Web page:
• D. bholua 'Peter Smithers' — this variety can be traced to seed collected by Sir Peter Smithers in the Daman Ridge area of Nepal; the buds are dark red-purple and the flowers are pink.[3]
  • D. bholua 'Rupina La' — this clone was collected in the Gurkha Himalaya, in central Nepal. A deciduous variety, it has large leaves and larger flowers than other varieties. The flowers are dusky pink, 3.5–4  in diameter, and there may be as many as 25 blooms on a single infloresecence.[13]

References[edit]

  1. ^ GRIN (2 October 2008). "Taxon: Daphne bholua Buch.-Ham. ex D. Don". Taxonomy for Plants. National Germplasm Resources Laboratory, Beltsville, Maryland: USDA, ARS, National Genetic Resources Program. Retrieved 6 July 2010. Species original description is in Prodromus florae nepalensis, 68 (1825).
  2. ^ a b "Daphne bholua". The Plant List. Retrieved 17 November 2017.
  3. ^ a b c Lancaster, Roy (February 2009). "Himalayan Perfumer". The Garden. Royal Horticultural Society. 134 (2): 106–7.
  4. ^ a b "Daphne bholua". Flora of China. Retrieved 17 November 2017.
  5. ^ a b "Daphne emeiensis". Flora of China. Retrieved 17 November 2017.
  6. ^ Wang, Yinzheng; Gilbert, Michael G.; Mathew, Brian F.; Brickell, Christopher. "Daphne". Flora of China. Retrieved 17 November 2017.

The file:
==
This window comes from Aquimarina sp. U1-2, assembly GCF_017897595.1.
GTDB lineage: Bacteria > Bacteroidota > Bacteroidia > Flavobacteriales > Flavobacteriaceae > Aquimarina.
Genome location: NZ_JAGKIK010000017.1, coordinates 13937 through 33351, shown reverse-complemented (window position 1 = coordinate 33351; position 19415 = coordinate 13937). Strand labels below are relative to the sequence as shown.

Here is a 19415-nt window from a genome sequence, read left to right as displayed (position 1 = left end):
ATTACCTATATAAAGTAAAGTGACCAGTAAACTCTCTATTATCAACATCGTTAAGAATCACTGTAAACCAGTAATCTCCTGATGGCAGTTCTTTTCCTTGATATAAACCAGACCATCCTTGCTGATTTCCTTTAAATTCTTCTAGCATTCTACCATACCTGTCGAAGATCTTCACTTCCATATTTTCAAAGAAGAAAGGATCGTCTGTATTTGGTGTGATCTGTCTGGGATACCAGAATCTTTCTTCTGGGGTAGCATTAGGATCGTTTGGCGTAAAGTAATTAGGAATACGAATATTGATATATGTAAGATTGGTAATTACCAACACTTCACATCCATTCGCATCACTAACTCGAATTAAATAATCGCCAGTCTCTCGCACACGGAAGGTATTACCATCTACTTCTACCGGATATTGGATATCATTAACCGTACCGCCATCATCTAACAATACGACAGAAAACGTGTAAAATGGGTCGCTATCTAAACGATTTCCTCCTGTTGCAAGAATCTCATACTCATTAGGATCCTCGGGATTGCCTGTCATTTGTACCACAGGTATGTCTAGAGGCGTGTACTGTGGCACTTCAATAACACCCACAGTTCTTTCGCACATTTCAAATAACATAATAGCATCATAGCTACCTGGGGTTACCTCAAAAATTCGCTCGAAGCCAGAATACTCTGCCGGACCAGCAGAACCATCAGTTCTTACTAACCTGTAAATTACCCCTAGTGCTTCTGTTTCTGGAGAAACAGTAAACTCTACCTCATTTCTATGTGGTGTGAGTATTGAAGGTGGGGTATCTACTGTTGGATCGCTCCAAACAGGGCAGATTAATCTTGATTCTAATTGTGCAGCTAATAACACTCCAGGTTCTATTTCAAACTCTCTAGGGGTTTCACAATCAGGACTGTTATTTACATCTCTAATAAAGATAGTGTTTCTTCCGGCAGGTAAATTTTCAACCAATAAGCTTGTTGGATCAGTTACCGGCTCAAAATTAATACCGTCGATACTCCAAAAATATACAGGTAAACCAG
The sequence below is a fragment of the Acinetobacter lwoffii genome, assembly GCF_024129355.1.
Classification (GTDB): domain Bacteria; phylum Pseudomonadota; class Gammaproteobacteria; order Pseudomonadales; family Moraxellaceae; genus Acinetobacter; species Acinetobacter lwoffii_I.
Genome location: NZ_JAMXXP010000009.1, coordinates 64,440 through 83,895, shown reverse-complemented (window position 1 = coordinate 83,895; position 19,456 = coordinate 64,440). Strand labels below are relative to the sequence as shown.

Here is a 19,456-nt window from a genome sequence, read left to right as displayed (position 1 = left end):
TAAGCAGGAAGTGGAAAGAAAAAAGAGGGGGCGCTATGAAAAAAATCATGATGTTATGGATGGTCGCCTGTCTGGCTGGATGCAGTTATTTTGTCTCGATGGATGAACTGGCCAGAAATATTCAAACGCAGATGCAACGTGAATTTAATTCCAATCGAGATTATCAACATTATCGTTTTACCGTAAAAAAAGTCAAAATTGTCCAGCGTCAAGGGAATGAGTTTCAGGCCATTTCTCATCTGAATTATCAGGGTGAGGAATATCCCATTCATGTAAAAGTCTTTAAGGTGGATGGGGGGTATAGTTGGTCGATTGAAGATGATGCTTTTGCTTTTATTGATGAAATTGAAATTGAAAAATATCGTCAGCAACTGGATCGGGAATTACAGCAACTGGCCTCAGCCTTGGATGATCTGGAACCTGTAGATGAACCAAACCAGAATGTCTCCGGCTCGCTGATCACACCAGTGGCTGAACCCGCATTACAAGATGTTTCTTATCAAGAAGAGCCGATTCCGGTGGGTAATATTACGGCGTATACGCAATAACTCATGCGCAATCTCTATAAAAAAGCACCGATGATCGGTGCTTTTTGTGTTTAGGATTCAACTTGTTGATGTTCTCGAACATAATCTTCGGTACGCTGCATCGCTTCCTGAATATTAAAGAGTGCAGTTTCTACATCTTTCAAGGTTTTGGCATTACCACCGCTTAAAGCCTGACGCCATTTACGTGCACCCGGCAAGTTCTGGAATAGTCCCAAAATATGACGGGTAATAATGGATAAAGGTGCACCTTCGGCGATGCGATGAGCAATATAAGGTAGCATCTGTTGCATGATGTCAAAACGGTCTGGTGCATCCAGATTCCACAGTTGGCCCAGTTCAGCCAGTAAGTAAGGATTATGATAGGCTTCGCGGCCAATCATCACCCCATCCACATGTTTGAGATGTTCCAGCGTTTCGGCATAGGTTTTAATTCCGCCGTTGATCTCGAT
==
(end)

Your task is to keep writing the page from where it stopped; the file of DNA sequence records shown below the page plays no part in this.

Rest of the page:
7. ^ a b Halda, Josef J. (1997). "Some nomenclatoric changes and new descriptions in the genus Daphne L" (PDF). Acta Musei Richnoviensis Sect. Nat. 4 (2): 67–70. Retrieved 2017-11-18.
  8. ^ a b Manandhar, Narayan P; Manandhar, Sanjay (April 2002). Plants and People of Nepal. Portland, Oregon: Timber Press. p. 636. ISBN 978-0-88192-527-2.
  9. ^ Trier, Jesper (1972). Ancient paper of Nepal. Copenhagen: Jutland Archaeological Society. p. 274. ISBN 978-87-00-49551-7.
  10. ^ a b c d "Daphne bholua". Plants For A Future. Retrieved 6 July 2010.
  11. ^ a b c d e Buffin, Michael W. (September 2005). Winter-flowering shrubs. Portland, Oregon: Timber Press. p. 232. ISBN 978-0-88192-722-1.
  12. ^ Cooper, Marion R; Johnson, Anthony W (July 1984). Poisonous Plants in Britain and Their Effects on Animals and Man. HMSO. p. 319. ISBN 978-0-11-242529-8.
  13. ^ a b c d e f g White, Robin (2006). Daphnes: a practical guide for gardeners. Portland, Oregon: Timber Press. p. 224. ISBN 978-0-88192-752-8.
  14. ^ "Daphne bolua 'Jacqueline Postill'". Royal Horticultural Society. Retrieved 23 July 2013.